Vasyl Lomachenko and boxing’s new fascination with angling

Edward L'Orange Roar Guru

By Edward L'Orange, Edward L'Orange is a Roar Guru


12 Have your say

    For me, watching Vasyl Lomachenko is quite simply one of the great pleasures in modern boxing.

    He is remarkable and very possibly the best fighter in the world right now. But more than this, his outstanding technique will change boxing in a way not seen since Mohammad Ali.

    A big statement, true, but not one I can honestly lay claim to. Bob Arum of Top Rank promotions was the first to make the comparison, but boxing experts have noted the Ukranian’s remarkable ability, including analysts Steve Bunce and Mike Costello and perhaps most accessibly, Joe Rogan.

    There are a number of outstanding aspects to Lomachenko’s style: his remarkable amateur career (396 wins, one defeat, two gold medals) has given him clean and elusive outside striking, he has excellent hand and foot speed, outstanding defence and importantly for fans, a refreshingly aggressive approach.

    But there is one area Lomachenko’s game that truly stands out: his ability to move laterally around opponents and create unusual angles to attack. It is this which is the most innovative and exceptional aspect of his technique, and it is setting a new standard for boxing.

    Of course, Lomachenko is by no means the first boxer to use lateral movement to his advantage, as many fighters have used this technique over time. However, the aggressive way in which Lomachenko employs this strategy and just the sheer extent of the angles he creates are new additions to the art of professional boxing.

    But first, why is angling useful to a boxer?

    Simply put, attacking on angles allows a fighter uncommon access to an opponent. When someone is to your left or right (particularly outside your lead hand) it is much harder to defend for two significant reasons.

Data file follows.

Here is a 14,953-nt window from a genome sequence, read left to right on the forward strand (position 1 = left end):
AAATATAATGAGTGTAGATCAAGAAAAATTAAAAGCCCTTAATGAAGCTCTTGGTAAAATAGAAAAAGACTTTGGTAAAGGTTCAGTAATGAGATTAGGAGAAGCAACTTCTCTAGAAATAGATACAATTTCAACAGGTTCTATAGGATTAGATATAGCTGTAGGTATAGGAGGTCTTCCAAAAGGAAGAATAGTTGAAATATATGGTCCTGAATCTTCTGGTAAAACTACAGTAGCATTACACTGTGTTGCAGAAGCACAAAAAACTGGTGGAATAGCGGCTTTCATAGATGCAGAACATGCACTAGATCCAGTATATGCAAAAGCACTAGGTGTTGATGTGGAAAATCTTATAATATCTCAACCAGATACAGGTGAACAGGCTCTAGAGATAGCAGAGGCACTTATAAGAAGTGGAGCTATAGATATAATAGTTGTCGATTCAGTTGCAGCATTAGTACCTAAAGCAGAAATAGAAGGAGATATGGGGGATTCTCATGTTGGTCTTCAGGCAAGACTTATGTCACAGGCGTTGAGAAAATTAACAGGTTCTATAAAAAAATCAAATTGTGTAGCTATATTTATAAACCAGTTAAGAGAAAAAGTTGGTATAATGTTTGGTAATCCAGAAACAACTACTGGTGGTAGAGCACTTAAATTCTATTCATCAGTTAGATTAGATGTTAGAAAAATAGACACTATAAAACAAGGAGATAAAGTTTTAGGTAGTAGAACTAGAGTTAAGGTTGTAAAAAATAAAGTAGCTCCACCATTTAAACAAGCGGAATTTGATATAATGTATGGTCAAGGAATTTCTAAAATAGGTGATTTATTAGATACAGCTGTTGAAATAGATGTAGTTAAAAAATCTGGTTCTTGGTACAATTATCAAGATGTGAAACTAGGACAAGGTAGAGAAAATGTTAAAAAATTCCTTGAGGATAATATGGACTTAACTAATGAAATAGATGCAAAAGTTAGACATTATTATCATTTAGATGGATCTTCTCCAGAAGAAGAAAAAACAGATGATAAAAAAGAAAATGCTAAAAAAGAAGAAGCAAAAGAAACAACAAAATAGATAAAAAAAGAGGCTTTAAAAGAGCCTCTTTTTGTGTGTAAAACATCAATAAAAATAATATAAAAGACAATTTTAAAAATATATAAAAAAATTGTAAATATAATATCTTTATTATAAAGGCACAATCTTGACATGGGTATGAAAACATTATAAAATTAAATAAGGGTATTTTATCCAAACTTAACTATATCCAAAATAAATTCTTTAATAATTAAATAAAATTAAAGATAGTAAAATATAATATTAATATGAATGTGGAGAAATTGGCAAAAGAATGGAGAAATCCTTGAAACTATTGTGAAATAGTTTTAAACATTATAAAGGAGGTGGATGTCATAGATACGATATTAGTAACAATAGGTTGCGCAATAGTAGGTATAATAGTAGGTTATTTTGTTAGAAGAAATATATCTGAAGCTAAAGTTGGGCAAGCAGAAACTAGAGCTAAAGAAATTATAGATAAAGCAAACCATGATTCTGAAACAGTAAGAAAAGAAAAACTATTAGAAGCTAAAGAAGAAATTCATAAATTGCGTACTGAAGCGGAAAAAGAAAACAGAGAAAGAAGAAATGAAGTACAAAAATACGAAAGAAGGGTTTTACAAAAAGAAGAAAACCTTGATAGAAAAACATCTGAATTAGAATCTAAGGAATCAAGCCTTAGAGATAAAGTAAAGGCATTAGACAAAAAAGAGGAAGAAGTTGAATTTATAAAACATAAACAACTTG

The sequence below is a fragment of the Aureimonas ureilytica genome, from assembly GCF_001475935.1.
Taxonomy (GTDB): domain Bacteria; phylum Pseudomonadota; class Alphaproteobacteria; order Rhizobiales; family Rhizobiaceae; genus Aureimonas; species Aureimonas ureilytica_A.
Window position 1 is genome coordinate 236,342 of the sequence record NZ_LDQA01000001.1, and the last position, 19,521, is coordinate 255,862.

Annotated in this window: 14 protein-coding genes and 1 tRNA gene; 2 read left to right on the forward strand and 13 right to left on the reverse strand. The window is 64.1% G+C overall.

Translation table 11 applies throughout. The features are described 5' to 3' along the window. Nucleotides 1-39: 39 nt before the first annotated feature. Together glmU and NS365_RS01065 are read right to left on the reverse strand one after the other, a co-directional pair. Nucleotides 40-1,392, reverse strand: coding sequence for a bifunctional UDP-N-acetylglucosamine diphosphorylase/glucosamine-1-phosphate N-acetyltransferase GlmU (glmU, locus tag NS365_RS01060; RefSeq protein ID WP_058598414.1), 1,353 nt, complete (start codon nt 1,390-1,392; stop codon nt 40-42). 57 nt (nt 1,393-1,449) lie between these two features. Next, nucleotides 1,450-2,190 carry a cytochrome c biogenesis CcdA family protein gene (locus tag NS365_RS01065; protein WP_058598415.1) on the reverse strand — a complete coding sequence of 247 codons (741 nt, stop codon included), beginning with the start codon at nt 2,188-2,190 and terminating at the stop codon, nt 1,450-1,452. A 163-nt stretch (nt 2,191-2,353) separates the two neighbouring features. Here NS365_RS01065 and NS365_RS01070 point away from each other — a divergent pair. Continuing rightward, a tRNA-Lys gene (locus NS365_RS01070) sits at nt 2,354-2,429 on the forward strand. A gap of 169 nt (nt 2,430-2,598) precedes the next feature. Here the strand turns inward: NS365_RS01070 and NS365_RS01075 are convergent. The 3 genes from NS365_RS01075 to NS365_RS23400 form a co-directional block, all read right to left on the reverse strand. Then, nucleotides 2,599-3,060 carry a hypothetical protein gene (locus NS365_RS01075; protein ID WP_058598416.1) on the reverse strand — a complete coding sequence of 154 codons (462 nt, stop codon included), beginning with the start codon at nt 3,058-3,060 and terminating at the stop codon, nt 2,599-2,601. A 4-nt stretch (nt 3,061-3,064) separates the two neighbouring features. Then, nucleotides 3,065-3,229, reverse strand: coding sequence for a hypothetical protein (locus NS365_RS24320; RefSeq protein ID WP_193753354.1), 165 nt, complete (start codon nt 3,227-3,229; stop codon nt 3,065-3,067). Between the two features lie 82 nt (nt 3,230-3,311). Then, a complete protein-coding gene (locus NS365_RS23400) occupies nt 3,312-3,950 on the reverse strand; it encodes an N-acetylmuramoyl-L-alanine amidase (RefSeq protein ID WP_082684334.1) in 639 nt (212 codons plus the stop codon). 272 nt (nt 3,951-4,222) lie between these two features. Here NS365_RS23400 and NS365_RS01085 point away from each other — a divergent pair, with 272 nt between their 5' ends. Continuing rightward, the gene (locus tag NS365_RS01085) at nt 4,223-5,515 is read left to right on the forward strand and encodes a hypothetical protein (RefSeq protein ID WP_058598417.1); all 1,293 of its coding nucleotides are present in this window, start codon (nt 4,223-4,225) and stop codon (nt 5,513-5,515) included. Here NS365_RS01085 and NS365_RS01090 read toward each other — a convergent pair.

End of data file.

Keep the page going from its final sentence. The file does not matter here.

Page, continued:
First, you simply cannot see what your opponent intends to throw – you are effectively blind as you turn and this allows your opponent a few almost free shots.

    Second, and arguably more importantly, the alignment of a typical boxer’s defence (which is forward focused) allows a fighter angling around the body to get inside their opponent’s guard. The most common example of this is seen when moving to the side to throw a hook: the side angle allows the hook penetrate the guard like a straight shot.

    The advantage of this is that you effectively mix the power of a hook with the penetration of a straight. As Jack Slack notes, Mike Tyson was fantastic as this technique, stepping to the left to allow his right hook to penetrate the guard.

    So how does Lomachenko achieve the movement? Well, Vasyl’s movement usually centres around getting on the outside of orthodox standing opponents (the vast majority of his opposition).

    Like most southpaws, Lomachenco aims to get his lead (right) foot on the outside of the lead (left) foot of his opponent. This allows the southpaw to get around their opponent’s guard by attacking from off-centre.

    This has been achieved successfully in the past with more traditional straight in-and-out forward movements – for example, Manny Pacquiao commonly employed a two or three step shuffle disguised by a jab to get his lead foot to the outside.

    Floyd Mayweather Jr and Manny Pacquiao fight


    Lomachenko, however, goes about this movement in even more various and inventive ways, and gains angles more dramatic than any simple forward movement. In a very simplistic breakdown of Lomachenko’s movement, there are key ways in which he angles around opponents.

    Firstly, using the jab to cover movement. As opposed to a one-two shuffle (à la Pacquiao), Lomachenko will take one forward step with the jab, but then pivot 90 degrees on his lead foot, swinging his back foot around, to take the side or even sometimes the back of his opponent.

    The angle created by this is different and more accentuated than any possible by a simple forward movement and gives him significant advantages. After the initial jab to disguise the movement, Lomachenko will usually follow with a low left hook to the body, followed by a right hook or uppercut to the head.